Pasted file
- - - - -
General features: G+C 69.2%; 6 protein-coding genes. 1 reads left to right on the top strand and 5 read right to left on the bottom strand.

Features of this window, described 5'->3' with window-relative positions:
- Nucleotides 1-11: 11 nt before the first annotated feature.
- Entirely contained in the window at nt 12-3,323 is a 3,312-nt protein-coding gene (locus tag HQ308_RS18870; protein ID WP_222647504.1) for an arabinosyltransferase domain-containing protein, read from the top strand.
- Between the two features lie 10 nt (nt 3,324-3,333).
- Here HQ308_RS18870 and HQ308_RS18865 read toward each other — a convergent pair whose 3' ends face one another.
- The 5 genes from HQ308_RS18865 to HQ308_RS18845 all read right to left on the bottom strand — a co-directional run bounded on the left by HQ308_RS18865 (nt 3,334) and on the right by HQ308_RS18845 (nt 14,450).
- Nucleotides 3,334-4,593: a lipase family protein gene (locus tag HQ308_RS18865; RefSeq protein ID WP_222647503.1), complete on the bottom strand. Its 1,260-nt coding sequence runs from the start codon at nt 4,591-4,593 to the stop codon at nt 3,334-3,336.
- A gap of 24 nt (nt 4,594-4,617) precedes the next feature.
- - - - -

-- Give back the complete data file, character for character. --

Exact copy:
General features: G+C 69.2%; 6 protein-coding genes. 1 reads left to right on the top strand and 5 read right to left on the bottom strand.

Features of this window, described 5'->3' with window-relative positions:
- Nucleotides 1-11: 11 nt before the first annotated feature.
- Entirely contained in the window at nt 12-3,323 is a 3,312-nt protein-coding gene (locus tag HQ308_RS18870; protein ID WP_222647504.1) for an arabinosyltransferase domain-containing protein, read from the top strand.
- Between the two features lie 10 nt (nt 3,324-3,333).
- Here HQ308_RS18870 and HQ308_RS18865 read toward each other — a convergent pair whose 3' ends face one another.
- The 5 genes from HQ308_RS18865 to HQ308_RS18845 all read right to left on the bottom strand — a co-directional run bounded on the left by HQ308_RS18865 (nt 3,334) and on the right by HQ308_RS18845 (nt 14,450).
- Nucleotides 3,334-4,593: a lipase family protein gene (locus tag HQ308_RS18865; RefSeq protein ID WP_222647503.1), complete on the bottom strand. Its 1,260-nt coding sequence runs from the start codon at nt 4,591-4,593 to the stop codon at nt 3,334-3,336.
- A gap of 24 nt (nt 4,594-4,617) precedes the next feature.